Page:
Is Streaming Hurting Traditional TV?

Once in a while a piece of research shows up that’s just confusing and such was the case the other day.  GfK Research has been doing annual surveys of network TV viewing for the past six years and the seventh iteration has produced some data that I can’t quite figure out.  Maybe you can help me.

Diagram of Streaming Multicast

(Photo credit: Wikipedia)

Over the last seven years:

the proportion of those who say they “expect to be able to watch my favorite shows on a device of my choice” has nearly doubled, from 19% in 2006 to 34% now. But those who watch network programs via streaming options are now more likely to say that this erodes their “traditional” viewing of the same shows. One in three (33%) report that they watch less “regular” TV as a result of streaming viewing, compared to one in four (24%) who say they watch more — a net differential of -9 percentage points.

In other words, viewers expect the networks to hand them the weapon with which the viewers murder the nets’ business.  After all, if they’re watching less, there are fewer eyeballs to sell.  It’s the old “trading analog dollars for digital dimes” argument.  But let’s turn to the man (Jeff Zucker, then of NBC, now of CNN) who made that argument and gain a bit of insight into the research:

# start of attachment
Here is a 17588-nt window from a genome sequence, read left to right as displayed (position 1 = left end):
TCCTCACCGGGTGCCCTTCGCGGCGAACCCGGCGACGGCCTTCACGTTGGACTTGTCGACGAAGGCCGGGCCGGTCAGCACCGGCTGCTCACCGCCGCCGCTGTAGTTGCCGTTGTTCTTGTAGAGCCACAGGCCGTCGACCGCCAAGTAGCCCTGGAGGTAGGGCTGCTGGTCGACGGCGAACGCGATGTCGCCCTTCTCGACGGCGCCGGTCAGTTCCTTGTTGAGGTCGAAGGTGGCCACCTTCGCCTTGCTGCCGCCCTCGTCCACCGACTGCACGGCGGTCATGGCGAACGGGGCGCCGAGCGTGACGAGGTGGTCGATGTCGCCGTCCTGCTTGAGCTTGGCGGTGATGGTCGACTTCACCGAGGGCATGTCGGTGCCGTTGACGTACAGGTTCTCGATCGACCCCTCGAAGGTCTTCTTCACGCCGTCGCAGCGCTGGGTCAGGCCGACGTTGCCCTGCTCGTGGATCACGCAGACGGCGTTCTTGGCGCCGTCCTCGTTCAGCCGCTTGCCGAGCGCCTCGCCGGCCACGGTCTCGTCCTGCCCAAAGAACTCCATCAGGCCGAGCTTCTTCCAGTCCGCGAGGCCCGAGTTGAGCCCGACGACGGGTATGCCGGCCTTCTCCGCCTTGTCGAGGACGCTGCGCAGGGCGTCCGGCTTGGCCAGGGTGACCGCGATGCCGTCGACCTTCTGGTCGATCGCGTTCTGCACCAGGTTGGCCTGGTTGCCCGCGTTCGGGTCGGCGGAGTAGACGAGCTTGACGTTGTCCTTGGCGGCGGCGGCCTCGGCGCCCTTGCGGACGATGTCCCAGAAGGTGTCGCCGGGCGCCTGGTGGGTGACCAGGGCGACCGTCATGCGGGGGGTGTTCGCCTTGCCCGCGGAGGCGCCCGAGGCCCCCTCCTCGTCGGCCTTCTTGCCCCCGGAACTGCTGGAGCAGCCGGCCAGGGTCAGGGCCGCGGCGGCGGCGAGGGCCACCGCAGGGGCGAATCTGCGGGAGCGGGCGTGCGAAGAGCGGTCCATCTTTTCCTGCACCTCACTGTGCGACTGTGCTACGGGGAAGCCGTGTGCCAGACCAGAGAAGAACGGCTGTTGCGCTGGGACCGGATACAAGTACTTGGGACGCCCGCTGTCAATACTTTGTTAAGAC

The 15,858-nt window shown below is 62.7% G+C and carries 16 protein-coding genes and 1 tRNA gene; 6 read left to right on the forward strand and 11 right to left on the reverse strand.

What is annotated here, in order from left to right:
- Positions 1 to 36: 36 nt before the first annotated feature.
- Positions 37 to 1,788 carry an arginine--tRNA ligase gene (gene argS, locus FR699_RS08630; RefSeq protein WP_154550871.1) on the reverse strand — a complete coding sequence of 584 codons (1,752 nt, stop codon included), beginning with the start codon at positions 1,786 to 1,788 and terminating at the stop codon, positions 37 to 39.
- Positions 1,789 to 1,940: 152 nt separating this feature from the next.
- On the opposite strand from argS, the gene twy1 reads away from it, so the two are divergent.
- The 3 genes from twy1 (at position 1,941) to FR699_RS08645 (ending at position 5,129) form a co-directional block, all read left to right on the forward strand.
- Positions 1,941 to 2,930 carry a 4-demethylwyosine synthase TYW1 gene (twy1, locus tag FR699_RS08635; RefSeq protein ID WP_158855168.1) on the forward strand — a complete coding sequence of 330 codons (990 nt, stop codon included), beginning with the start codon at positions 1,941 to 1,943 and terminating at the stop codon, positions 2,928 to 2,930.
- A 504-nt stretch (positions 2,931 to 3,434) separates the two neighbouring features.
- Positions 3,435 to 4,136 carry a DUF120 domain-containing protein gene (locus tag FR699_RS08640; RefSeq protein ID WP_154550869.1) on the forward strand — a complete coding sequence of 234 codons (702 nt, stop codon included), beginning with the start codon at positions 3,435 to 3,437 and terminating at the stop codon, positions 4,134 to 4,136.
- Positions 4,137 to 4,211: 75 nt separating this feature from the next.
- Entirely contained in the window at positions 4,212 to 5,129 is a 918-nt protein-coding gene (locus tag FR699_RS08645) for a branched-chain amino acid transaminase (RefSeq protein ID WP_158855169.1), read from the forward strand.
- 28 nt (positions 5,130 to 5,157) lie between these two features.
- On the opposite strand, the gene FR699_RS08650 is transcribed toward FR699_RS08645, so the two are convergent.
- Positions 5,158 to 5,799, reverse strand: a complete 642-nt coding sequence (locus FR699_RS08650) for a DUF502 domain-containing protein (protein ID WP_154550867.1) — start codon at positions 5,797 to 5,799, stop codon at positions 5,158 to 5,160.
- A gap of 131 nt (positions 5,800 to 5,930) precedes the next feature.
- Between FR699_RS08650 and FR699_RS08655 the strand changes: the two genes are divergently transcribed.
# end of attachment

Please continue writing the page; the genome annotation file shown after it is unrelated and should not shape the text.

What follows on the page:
“We believe in ubiquitous distribution, we want our content to be available everywhere,” Zucker said, also noting that “We’re not afraid to try things and stop them.”

He continued: “What we’ve lost in terms of viewers and ad dollars on the traditional analog systems is not being made up for on the digital side. Until we do that, there’s a risk to all our business plans,” said Zucker.

So actually, it seems that what the research is saying is not that interest in what the networks are airing is lessening – quite the contrary.  27% of those who use streaming or downloaded video now say that they “watch a greater number” of shows because of these options — more than double the 2006 figure of 12%. And 21% report that they spend more time watching TV content thanks to digital viewing options.  The problem seems to be with “regular” TV, which I assume means the program stream as offered by the network through your TV at specific times.  Survey results show 33% say they watch less traditional TV with streaming options, while 24% say they watch more.  As recently as 2008, GfK’s research showed that streaming options provided a net benefit to regular TV viewing; that year, the differential was +5 points, with 25% saying they watched more regular TV, while 20% said they watched less.

What all of this seems to mean is overall TV viewing isn’t declining.  The question for TV nets is how to derive as much revenue from streaming as traditional viewing. GfK also found 32% are visiting network sites via a mobile device so let’s put that inventory into the mix as well.  Maybe the research is a cry for sellers to do a better job of getting premium CPM’s for these measurable engaged viewers of the streams?  What do you think?

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Filed under digital media, Thinking Aloud

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